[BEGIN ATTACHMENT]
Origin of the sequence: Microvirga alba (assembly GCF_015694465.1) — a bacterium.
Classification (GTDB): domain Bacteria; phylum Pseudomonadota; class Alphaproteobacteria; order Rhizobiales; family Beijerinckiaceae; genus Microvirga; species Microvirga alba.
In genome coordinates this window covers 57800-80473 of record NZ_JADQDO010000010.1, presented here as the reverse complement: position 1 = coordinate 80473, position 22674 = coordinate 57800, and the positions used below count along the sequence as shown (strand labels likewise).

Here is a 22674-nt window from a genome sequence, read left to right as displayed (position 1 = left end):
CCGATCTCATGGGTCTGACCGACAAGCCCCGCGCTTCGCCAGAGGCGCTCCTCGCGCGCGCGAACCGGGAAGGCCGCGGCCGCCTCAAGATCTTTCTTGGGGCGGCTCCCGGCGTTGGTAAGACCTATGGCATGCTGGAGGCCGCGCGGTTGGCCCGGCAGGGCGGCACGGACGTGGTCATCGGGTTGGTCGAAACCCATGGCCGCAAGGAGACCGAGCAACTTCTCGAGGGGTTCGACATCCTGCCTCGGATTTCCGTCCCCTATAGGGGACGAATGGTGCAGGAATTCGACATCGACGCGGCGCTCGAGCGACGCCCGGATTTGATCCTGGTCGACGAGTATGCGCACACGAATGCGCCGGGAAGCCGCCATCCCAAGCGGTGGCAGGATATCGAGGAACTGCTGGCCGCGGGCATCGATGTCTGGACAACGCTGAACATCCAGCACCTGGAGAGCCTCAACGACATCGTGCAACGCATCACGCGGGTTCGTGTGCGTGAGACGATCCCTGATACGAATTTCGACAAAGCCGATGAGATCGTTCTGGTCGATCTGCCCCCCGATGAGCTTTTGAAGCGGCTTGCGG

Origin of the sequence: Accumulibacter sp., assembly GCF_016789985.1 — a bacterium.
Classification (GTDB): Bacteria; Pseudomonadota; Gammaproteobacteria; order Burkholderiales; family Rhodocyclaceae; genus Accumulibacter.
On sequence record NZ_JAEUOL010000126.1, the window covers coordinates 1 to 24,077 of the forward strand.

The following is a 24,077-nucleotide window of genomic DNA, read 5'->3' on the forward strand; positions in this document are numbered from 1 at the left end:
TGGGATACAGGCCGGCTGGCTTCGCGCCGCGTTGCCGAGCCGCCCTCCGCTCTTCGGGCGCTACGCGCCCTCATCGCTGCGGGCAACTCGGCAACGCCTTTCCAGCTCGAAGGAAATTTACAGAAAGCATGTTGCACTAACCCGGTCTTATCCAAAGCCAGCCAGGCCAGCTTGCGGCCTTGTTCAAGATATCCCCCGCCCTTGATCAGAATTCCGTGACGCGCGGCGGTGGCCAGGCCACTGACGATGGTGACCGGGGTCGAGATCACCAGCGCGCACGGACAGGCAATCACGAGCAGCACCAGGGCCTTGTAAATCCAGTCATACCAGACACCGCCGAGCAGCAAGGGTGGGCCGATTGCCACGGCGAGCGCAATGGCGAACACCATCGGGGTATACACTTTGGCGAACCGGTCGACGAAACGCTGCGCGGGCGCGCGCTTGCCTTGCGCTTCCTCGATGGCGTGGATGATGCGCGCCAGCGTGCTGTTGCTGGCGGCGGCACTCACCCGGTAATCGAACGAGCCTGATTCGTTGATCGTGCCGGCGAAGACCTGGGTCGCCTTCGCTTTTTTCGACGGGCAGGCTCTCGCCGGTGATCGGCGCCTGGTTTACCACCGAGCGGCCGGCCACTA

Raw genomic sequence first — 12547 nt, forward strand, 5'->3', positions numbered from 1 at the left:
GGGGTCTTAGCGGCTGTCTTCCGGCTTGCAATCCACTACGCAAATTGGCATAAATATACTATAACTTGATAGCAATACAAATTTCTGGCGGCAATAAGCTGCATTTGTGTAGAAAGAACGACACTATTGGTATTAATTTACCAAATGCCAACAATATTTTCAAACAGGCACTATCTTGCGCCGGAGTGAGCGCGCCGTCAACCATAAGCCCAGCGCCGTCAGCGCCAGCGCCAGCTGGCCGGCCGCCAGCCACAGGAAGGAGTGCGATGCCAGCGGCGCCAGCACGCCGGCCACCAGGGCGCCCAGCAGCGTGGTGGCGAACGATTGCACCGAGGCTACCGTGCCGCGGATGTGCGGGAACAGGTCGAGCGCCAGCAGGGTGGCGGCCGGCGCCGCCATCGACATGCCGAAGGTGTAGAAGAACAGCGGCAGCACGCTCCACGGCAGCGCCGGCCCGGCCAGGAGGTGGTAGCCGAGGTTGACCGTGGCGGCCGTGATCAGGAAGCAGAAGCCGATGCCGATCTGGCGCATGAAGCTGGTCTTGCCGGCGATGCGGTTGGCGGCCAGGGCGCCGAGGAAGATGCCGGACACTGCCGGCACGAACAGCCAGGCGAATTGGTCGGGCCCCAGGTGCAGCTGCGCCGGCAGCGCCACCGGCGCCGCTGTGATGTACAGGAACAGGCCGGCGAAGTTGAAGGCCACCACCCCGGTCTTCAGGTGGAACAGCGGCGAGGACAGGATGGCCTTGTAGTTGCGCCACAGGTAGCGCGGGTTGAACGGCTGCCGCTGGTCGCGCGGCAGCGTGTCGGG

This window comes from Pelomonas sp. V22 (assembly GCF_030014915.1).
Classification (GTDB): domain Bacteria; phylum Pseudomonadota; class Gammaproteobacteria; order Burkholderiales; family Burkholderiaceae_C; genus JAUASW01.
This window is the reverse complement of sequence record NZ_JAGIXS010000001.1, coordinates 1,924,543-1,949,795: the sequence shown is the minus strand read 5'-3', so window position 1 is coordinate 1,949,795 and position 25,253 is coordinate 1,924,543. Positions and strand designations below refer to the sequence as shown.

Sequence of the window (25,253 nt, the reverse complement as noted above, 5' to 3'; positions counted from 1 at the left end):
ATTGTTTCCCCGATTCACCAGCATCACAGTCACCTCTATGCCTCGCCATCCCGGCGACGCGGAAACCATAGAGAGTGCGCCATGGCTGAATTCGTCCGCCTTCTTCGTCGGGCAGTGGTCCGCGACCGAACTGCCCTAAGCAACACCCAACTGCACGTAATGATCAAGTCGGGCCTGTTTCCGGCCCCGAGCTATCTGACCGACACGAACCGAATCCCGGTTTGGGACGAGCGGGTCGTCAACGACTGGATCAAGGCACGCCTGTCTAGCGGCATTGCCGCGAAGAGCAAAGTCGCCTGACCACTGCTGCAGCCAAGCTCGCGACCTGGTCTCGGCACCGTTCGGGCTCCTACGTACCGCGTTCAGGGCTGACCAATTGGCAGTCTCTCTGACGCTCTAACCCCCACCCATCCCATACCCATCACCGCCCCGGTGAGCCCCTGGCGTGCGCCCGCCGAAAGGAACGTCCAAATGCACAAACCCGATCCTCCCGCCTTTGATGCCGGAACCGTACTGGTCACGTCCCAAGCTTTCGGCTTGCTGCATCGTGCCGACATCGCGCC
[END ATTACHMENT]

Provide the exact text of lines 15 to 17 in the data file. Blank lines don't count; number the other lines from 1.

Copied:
This window is the reverse complement of sequence record NZ_JAGIXS010000001.1, coordinates 1,924,543-1,949,795: the sequence shown is the minus strand read 5'-3', so window position 1 is coordinate 1,949,795 and position 25,253 is coordinate 1,924,543. Positions and strand designations below refer to the sequence as shown.

Sequence of the window (25,253 nt, the reverse complement as noted above, 5' to 3'; positions counted from 1 at the left end):
ATTGTTTCCCCGATTCACCAGCATCACAGTCACCTCTATGCCTCGCCATCCCGGCGACGCGGAAACCATAGAGAGTGCGCCATGGCTGAATTCGTCCGCCTTCTTCGTCGGGCAGTGGTCCGCGACCGAACTGCCCTAAGCAACACCCAACTGCACGTAATGATCAAGTCGGGCCTGTTTCCGGCCCCGAGCTATCTGACCGACACGAACCGAATCCCGGTTTGGGACGAGCGGGTCGTCAACGACTGGATCAAGGCACGCCTGTCTAGCGGCATTGCCGCGAAGAGCAAAGTCGCCTGACCACTGCTGCAGCCAAGCTCGCGACCTGGTCTCGGCACCGTTCGGGCTCCTACGTACCGCGTTCAGGGCTGACCAATTGGCAGTCTCTCTGACGCTCTAACCCCCACCCATCCCATACCCATCACCGCCCCGGTGAGCCCCTGGCGTGCGCCCGCCGAAAGGAACGTCCAAATGCACAAACCCGATCCTCCCGCCTTTGATGCCGGAACCGTACTGGTCACGTCCCAAGCTTTCGGCTTGCTGCATCGTGCCGACATCGCGCC